Standing Rock Protests Continue

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Standing Rock Protests Continue

Fearless protesters fight to protect their land.

Fearless protesters fight to protect their land.

The New York Times

Fearless protesters fight to protect their land.

The New York Times

The New York Times

Fearless protesters fight to protect their land.

Kaylee Hill, Contributing Writer

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In the ongoing battle against the Dakota Pipeline induction, many “water protectors” standing on Rock Indian Reservation in North Dakota have been protesting heavily and leading efforts that would divert the pipeline construction. The Standing Rock Sioux tribe filed a lawsuit against the U.S. Army Corps of Engineers, the company that approved the permit to cross the Missouri River for the Energy Transfer Partners. The pipeline would extend from North Dakota’s Bakken Field to a refinery in central Illinois.

There have also been reports posting that law enforcement has been utilizing geotagging-a method of tracking and photographing- to monitor protesters. However, Morton County Sheriff’s Office denied the accusation, and also refuted using pepper spray, tear gas, and beanbag rounds on protesters, demonstrating peacefully. However, junior Justin Hull brings to light, despite the refutes, that “first of all the treatment of protesters is horrendous, tear gas and pepper spray should be banned. I mean these are peaceful protests as far as I know, and the anti protest measures cannot be justified.”

The protesters fear the pipeline would disrupt their sacred lands and burial grounds, not to mention the environmental effects. Pipeline spills, though sometimes small, cause major catastrophes, resulting in expensive cleanup and public health risks. ProPublica stated that pipelines, according to a 2012 examination, are at least fifty years old, which increases the risk of spills. Part of the reasons for the rerouting of the pipeline near Bismarck, the state’s capital, was redirected because of health risks on drinking water and pollution.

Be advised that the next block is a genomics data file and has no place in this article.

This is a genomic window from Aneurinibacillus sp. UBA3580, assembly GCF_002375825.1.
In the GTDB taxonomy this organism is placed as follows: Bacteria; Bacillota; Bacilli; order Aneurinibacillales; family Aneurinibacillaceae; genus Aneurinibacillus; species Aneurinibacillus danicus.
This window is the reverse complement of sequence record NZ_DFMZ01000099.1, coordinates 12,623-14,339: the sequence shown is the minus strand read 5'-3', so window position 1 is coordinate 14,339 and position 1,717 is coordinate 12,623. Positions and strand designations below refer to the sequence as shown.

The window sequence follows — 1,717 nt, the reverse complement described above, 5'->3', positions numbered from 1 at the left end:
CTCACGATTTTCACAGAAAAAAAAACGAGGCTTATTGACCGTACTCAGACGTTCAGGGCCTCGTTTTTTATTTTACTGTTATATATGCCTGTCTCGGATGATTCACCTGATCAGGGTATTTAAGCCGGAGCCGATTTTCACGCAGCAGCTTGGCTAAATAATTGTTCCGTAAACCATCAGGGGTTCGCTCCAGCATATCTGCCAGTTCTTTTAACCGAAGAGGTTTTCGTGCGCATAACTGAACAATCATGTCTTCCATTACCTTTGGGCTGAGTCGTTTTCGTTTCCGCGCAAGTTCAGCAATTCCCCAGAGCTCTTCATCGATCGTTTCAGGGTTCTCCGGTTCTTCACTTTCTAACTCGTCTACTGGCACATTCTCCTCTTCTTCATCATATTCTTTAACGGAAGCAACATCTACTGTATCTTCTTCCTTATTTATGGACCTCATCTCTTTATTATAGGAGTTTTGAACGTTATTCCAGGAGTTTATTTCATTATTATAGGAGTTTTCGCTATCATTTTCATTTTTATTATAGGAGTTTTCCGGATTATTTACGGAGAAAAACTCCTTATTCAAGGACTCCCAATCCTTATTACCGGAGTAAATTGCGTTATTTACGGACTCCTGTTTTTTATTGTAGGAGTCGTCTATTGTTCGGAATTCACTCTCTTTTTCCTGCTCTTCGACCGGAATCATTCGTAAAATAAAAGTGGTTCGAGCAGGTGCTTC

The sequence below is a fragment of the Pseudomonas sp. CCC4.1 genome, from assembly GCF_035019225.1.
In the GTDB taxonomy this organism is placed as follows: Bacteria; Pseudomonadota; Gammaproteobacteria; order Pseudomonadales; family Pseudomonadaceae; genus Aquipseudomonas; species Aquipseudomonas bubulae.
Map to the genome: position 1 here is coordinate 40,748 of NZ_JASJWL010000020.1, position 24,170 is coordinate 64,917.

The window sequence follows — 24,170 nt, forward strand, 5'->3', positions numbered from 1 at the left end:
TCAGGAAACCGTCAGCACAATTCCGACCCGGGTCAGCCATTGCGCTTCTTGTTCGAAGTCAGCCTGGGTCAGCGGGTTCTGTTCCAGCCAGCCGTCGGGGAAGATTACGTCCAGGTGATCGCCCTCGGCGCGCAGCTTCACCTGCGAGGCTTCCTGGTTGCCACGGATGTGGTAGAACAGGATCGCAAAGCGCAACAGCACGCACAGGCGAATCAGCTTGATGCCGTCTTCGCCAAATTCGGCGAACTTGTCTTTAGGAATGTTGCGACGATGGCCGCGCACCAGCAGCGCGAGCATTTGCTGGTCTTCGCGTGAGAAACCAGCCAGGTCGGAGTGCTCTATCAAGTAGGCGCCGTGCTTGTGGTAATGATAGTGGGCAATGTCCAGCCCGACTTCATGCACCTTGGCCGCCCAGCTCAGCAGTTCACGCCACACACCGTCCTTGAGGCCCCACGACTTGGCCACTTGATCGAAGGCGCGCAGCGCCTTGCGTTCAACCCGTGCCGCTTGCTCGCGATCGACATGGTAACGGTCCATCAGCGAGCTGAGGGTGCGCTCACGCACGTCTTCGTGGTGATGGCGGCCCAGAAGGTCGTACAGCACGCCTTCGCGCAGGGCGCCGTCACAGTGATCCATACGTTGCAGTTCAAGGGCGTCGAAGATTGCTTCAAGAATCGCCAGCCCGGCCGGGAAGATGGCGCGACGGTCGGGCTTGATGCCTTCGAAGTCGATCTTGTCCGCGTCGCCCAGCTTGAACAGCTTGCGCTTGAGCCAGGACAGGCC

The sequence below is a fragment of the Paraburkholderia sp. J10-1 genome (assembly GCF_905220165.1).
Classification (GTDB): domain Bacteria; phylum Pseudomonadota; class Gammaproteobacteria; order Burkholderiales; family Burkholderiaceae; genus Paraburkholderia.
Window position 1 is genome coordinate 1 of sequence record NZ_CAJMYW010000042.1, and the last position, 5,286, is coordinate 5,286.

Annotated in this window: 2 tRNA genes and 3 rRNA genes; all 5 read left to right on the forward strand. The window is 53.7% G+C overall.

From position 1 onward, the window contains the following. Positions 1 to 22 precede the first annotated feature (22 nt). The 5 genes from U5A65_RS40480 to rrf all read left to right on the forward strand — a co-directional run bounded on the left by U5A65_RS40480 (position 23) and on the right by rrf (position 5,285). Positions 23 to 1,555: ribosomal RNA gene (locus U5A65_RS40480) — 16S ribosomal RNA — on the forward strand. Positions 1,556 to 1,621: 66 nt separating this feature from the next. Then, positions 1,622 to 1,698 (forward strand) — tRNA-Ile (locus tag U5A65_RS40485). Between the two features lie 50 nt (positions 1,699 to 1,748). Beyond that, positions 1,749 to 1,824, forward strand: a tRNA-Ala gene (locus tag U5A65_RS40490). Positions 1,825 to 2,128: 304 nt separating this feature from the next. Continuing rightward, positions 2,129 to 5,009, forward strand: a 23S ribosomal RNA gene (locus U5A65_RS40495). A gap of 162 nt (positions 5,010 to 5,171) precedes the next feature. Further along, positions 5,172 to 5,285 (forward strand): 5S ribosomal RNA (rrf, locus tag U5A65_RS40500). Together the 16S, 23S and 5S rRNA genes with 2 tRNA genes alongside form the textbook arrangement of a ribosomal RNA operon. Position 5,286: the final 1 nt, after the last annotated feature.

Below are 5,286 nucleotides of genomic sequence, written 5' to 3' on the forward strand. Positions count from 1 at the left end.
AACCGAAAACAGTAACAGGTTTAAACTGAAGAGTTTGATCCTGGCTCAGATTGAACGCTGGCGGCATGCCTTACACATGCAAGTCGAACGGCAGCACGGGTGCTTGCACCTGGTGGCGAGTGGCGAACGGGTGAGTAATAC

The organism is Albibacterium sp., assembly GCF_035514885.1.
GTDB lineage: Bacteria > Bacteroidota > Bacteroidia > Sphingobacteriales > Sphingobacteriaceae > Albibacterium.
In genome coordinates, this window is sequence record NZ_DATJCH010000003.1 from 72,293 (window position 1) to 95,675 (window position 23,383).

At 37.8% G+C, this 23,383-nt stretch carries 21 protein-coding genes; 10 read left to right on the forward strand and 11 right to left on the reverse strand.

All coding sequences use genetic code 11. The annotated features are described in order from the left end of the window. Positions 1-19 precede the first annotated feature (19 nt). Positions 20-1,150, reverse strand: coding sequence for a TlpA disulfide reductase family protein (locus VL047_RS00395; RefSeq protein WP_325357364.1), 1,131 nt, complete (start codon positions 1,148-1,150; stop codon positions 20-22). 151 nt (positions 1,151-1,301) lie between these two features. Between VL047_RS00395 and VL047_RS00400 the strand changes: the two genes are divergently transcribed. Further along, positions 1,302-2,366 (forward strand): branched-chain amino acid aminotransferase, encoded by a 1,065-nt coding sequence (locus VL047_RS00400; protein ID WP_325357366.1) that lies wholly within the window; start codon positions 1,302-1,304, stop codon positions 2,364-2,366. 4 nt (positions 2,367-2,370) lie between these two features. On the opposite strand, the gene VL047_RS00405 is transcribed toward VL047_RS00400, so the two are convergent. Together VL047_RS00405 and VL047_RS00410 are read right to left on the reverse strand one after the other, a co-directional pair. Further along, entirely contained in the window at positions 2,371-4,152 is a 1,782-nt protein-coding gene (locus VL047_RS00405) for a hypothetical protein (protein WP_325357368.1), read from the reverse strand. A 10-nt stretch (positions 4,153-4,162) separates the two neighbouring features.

In Iowa, farmers have taken a stand against the pipeline, fearing the constructing of the pipeline would ruin their land. Supporting the Standing Rock Sioux tribe, farmers believe the Iowa regulators wrongly approved the pipeline grant, despite their having signed easements stating agreement for construction on their land.

In early November, the federal government halted the pipeline project from invading the Missouri River. But State and Federal agencies did receive approval for the construction of the pipeline. Farmers and ranchers were compensated in thousands of dollars as payment for allowing pipeline construction through their land. The economic benefits would bring 470,000 barrels of oil a day from western North Dakota to Illinois, pumping into local economies and creating construction jobs. Senior Mary Kate Brennan agreed that “if the companies got it approved and can keep the consequences to a minimum, they should have the pipeline and bring the jobs back.” The controversy still stands though, whether the two opposing sides can work out the conflict, and the case will drag on.

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